Trauma Bonding is in simple terms a neurochemical addiction. When an individual is in a relationship, they seek out physical connection and comfort. With this connection comes a lovely buzz of oxytocin – the ‘love/cuddle/bonding hormone’.
Oxytocin is nature’s way of getting us to stick about ‘through thick and thin’ with a partner. It gives us a nice pleasurable feeling and once we experience it, we tend to seek it out repeatedly from the same source.
Now, that’s brilliant if the source we have access to is an emotionally stable individual who treats us with respect and compassion, the problem is when we end up with someone who is quite frankly horrible to us.
So, let’s take a fictious client called Jodie. She contacts me and says something like, ‘Jake has been really horrible to me. He called me lazy and fat. He says I’m useless and that no-one is ever going to want me every again. I’ve told him I’m leaving him.’
Now, I’m sitting in my outside-the-action role, thinking, ‘Wow. Jake continues to be a total charmer. Please follow through this time and get rid of him.’ But no, I don’t say that as I can only guide and reflect back to my client what is happening. Plus, I know what is coming in a couple of days…
‘Hey Dr. Anne it’s all ok. Jake and I talked for hours, and he says he loves me. And you know he was so sweet, he looked into my eyes and says he can’t help it, but I just drive him so crazy sometimes, he just can’t help it.’ (Oh, good God! He’s actually blaming you for his awful behaviour and you can’t see that?’)
But before reader you conclude that Jodie is somehow deficient or weak, let’s consider what is really happening here.
If you have a quick read in the literature, you will hear about Love Bombing. That is when an abusive party strategically turns on the charm and begins to say all those sweet nothings that someone wants to hear. That is, they tap into the oxytocin; they literally bomb the senses with love hormone.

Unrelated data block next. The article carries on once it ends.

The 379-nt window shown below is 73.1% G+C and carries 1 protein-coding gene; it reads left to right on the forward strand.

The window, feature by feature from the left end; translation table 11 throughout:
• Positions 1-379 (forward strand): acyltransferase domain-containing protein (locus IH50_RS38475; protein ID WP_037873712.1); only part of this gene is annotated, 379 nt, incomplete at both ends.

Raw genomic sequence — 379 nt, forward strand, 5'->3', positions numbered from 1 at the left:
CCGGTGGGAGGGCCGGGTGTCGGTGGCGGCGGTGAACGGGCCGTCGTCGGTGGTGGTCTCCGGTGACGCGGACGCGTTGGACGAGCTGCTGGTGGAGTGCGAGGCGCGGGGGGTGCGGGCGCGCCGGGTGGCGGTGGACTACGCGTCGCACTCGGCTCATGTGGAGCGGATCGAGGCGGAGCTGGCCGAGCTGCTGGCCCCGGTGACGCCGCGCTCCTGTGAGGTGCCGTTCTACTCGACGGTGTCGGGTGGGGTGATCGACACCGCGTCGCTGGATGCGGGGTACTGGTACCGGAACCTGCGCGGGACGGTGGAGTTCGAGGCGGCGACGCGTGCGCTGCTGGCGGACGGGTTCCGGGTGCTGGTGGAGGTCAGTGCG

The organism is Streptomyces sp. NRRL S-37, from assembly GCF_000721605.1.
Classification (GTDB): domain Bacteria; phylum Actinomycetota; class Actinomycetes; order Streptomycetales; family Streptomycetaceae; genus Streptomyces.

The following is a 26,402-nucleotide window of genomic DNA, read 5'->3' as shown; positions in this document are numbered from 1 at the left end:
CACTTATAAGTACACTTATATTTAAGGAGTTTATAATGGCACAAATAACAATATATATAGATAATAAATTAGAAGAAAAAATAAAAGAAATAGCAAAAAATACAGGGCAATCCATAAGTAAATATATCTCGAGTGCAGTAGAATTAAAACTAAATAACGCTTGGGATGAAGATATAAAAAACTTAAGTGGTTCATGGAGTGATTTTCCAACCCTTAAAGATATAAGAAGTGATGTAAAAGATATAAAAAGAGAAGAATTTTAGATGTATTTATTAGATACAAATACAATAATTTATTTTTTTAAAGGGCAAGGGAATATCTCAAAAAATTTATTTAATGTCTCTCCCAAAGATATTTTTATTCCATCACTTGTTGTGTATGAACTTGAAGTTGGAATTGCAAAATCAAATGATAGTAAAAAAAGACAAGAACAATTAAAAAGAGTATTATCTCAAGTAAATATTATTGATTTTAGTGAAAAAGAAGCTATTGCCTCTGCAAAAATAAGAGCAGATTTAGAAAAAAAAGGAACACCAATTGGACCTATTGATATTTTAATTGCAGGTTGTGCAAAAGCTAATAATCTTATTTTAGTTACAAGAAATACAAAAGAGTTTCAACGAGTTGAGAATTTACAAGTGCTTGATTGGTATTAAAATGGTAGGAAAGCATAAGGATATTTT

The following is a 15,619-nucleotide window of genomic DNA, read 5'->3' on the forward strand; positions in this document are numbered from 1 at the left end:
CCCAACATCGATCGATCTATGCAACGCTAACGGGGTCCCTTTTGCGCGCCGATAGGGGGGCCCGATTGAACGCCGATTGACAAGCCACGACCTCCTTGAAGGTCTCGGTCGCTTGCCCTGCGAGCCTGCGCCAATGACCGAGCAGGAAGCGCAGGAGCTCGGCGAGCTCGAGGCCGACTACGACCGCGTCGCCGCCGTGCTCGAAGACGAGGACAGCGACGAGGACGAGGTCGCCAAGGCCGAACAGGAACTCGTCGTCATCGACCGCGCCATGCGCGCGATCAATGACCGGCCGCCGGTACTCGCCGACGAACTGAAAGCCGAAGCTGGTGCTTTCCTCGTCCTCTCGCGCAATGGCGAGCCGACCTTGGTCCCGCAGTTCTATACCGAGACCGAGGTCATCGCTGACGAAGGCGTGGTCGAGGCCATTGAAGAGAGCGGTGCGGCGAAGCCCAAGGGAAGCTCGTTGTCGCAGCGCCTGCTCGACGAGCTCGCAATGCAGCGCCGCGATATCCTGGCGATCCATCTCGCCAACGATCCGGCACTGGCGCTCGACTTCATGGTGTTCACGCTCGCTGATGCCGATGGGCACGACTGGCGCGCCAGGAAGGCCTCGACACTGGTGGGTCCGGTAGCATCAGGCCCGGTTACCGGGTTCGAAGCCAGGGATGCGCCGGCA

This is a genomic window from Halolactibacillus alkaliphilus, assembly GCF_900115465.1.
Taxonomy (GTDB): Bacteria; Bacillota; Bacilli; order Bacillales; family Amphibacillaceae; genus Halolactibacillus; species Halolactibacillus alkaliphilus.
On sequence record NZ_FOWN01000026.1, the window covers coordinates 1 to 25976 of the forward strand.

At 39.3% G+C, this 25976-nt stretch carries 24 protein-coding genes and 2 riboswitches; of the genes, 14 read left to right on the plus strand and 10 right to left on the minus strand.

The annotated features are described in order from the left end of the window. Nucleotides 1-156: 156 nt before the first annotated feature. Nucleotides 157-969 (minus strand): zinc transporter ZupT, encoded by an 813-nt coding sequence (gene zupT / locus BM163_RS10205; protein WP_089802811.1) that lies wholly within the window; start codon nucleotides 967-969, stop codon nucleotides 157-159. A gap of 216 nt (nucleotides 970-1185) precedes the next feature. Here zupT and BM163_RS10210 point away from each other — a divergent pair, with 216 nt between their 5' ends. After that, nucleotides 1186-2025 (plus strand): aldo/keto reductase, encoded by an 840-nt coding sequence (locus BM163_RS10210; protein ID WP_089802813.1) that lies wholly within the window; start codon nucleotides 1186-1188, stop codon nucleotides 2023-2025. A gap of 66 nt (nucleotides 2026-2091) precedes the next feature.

This then makes the abused individual re-attach and once everything is safe again for the abuser (i.e. they aren’t going to lose their source of attention and servitude), its back to business as usual. Back to the name calling, put downs, whining and general nastiness.
And so, it goes on, with an individual having extreme highs (increased oxytocin) followed by extreme stress (increased cortisol).
This roundabout is exactly like the gambling addict, putting all their money in a slot machine hoping for a pay-out. The addiction (in this case chasing affection) becomes all-encompassing and the person is unable to see outside of their ‘trauma bond’ to evaluate rationally the devastation it is creating in their life.
Jodie will return repeatedly to my clinic oscillating between telling me, ‘he is awful’ then followed by ‘he didn’t mean it’ whilst I patiently chip away at her lack of understanding of healthy communication and respect within a loving relationship. It may take months, it may take years, but my overall therapeutic aim is to help her reach a place where she can truly see reality without the biochemical buzz which is clouding her judgment.